It’s also important to note that this curve will move around based on your training history. More experienced athletes will require more load and less experienced athletes can get away with less training. I first came across this concept of minimal dose when I read Mark Rippetoe’s book “Practical Programming for Strength Training”. He categories athletes as either novice lifters, intermediate lifters, advance lifters, or elite lifters in the gym. This is related to the athletes with respect to the time it takes to recover from homeostatic disruption induce by strength training.

Novice doesn’t need to lift heavy loads and generally lift light weights relative to their genetic potential for strength & power development. The rate of recovery is thus quite quick. Novice athletes is an athlete whom the stress applied during a single workout and the recovery from that single stress is sufficient to cause an adaptation by the next workout.  These athletes can train and adapted to these relative sub max load for anything between three to nine months.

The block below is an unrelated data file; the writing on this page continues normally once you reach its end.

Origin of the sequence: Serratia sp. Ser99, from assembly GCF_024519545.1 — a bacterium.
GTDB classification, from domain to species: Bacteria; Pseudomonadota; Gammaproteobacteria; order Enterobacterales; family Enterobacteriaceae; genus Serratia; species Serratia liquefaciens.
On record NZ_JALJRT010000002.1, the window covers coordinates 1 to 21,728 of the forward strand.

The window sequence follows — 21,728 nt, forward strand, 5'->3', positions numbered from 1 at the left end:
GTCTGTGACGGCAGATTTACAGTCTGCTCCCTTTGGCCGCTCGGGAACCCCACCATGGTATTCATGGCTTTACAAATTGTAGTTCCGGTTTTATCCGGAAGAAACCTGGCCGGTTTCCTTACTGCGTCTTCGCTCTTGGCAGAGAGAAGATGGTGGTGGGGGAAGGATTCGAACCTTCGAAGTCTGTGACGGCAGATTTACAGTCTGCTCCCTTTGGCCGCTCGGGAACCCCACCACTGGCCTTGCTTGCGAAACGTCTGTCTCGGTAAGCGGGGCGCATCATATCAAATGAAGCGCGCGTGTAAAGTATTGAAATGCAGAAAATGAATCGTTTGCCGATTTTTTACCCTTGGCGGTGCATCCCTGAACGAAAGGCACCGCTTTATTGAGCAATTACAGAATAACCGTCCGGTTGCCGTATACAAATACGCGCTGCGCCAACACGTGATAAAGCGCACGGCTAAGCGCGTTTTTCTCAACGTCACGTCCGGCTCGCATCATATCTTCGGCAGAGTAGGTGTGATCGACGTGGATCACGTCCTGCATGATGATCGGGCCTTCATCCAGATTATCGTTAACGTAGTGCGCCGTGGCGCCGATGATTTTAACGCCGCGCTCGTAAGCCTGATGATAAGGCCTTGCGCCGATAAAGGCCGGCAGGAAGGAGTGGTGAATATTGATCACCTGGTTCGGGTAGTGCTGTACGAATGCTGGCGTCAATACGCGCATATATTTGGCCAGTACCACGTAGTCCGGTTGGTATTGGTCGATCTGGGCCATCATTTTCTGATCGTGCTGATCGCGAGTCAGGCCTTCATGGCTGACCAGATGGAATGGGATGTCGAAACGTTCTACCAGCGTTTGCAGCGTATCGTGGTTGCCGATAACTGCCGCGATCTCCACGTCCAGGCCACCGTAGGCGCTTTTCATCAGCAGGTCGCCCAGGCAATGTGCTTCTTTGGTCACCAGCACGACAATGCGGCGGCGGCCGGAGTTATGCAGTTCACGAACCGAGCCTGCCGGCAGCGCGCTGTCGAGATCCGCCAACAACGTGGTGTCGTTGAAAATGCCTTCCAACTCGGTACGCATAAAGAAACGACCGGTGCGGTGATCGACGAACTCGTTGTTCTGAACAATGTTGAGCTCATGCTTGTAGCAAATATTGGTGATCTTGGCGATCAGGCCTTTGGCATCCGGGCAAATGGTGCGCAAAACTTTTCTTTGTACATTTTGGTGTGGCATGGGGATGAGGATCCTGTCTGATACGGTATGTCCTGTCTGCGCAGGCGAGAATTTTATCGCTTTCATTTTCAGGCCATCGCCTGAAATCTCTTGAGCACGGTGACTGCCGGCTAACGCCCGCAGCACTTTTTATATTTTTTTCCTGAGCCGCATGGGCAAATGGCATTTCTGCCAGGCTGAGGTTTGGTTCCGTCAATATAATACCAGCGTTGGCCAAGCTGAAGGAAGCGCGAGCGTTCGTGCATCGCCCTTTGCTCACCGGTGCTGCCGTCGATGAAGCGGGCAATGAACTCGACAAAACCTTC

For intermediate athletes, the stress required for adaptation is more than that of a novice athlete. The more stress we apply to these athletes, the more recovery they will require (normally close to a week). To allow for both sufficient stress and sufficient recovery, the training load in the gym must be varied within a week. The end of this training phase in athletes’ careers is marked by performance plateau following manipulation of the program that allowed more recovery or more stress. This normally happened between two to four years in an athlete’s career.